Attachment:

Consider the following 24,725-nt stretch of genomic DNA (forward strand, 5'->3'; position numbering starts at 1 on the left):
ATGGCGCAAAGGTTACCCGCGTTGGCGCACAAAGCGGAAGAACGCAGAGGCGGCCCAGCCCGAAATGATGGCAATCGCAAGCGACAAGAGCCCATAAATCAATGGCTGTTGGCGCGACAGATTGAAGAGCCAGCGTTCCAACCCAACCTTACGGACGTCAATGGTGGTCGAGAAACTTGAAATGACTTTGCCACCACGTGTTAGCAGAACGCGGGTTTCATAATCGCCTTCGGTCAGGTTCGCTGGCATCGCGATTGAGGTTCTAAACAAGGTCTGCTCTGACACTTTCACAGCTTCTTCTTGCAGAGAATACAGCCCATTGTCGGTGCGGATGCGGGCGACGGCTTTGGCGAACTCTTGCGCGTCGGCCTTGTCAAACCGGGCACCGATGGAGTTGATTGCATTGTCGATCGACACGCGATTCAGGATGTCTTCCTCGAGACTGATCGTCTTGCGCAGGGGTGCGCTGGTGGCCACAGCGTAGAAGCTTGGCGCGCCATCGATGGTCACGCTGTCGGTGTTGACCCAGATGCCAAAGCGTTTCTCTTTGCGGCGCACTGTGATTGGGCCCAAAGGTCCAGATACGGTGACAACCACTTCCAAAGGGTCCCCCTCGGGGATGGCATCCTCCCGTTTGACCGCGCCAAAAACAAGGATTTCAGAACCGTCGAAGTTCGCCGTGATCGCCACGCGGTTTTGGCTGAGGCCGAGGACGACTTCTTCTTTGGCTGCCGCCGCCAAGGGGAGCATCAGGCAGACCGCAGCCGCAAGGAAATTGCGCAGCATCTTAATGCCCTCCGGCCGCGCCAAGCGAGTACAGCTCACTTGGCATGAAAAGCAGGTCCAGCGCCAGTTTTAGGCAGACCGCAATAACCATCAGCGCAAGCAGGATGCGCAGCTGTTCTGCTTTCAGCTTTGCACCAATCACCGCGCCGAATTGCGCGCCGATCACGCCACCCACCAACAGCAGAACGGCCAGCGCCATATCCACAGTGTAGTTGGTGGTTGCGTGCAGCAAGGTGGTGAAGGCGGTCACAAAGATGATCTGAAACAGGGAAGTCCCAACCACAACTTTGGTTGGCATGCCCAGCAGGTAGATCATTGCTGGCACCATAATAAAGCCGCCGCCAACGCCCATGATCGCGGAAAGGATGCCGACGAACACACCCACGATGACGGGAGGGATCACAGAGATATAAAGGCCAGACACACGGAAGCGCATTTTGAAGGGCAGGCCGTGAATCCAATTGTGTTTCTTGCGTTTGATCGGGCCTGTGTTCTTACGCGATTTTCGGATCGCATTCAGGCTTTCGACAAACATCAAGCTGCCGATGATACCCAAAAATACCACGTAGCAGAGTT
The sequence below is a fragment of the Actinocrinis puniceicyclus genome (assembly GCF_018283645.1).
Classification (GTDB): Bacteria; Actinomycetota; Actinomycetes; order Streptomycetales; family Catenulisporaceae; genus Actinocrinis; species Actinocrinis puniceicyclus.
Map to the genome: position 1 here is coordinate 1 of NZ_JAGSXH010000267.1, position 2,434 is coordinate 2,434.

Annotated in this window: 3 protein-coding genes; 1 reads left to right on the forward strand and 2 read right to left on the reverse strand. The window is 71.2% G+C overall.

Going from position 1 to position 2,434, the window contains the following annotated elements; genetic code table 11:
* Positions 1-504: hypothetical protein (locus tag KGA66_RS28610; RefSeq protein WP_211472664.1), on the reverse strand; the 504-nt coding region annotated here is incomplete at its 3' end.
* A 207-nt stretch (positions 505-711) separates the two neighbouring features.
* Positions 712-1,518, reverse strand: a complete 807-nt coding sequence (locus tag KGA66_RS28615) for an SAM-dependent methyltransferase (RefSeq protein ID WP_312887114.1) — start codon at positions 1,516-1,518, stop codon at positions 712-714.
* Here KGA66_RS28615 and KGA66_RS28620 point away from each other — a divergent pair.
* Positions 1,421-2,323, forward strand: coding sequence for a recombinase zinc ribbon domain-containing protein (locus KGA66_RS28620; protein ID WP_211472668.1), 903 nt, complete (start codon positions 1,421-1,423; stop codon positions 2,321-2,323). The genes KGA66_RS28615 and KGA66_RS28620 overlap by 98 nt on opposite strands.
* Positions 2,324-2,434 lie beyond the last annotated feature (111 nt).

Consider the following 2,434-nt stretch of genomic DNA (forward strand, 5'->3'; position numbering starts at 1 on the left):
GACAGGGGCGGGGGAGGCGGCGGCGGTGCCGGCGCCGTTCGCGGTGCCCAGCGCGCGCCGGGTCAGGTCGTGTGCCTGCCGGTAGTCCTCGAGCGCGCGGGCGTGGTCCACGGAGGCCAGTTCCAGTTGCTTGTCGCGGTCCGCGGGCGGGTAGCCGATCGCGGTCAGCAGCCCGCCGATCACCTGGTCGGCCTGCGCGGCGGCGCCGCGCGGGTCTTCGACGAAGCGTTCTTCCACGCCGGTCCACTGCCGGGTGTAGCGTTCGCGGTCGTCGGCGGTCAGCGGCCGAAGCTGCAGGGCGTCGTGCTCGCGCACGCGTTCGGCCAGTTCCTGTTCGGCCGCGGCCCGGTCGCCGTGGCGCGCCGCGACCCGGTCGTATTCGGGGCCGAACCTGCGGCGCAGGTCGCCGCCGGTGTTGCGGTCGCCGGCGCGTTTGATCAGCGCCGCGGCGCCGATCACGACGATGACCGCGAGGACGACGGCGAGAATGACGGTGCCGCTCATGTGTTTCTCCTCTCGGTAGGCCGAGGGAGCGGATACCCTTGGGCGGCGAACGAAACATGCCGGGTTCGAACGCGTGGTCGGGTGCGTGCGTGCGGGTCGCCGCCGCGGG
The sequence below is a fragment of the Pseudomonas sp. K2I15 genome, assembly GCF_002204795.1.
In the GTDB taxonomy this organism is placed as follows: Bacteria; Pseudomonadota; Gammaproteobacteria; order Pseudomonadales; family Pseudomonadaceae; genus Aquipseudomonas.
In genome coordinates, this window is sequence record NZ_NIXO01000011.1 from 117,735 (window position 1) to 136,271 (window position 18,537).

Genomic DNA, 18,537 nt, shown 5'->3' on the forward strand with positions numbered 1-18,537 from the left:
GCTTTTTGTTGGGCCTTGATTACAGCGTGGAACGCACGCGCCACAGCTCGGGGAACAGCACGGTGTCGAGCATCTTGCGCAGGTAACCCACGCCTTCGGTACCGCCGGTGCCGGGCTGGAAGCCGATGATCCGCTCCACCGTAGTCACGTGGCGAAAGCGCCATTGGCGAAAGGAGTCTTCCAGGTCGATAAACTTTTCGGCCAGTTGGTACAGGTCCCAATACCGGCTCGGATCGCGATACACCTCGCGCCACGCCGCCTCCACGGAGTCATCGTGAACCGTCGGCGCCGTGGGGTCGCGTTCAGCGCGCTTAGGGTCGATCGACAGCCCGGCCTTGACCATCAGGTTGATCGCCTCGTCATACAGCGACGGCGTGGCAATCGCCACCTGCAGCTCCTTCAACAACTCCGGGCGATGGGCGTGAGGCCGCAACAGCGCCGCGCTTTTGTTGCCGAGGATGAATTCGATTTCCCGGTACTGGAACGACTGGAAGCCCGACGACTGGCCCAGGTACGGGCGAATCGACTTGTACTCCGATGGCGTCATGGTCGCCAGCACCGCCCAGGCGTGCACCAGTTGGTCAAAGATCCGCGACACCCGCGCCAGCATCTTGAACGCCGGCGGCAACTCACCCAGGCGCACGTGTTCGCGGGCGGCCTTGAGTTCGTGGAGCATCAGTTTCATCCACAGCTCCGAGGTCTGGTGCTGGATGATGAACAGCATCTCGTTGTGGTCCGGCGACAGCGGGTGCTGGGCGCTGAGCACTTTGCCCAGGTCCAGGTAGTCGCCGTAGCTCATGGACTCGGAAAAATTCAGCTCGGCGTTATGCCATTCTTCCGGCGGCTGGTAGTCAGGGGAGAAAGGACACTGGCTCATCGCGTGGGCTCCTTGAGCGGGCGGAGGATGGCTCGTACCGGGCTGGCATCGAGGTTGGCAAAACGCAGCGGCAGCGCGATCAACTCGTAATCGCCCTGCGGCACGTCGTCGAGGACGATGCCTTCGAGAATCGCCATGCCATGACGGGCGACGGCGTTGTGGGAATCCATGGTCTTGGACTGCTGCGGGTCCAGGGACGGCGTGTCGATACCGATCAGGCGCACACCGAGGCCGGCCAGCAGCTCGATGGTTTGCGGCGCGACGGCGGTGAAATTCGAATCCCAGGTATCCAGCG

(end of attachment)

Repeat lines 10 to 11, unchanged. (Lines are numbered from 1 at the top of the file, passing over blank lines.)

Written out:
* Positions 712-1,518, reverse strand: a complete 807-nt coding sequence (locus tag KGA66_RS28615) for an SAM-dependent methyltransferase (RefSeq protein ID WP_312887114.1) — start codon at positions 1,516-1,518, stop codon at positions 712-714.
* Here KGA66_RS28615 and KGA66_RS28620 point away from each other — a divergent pair.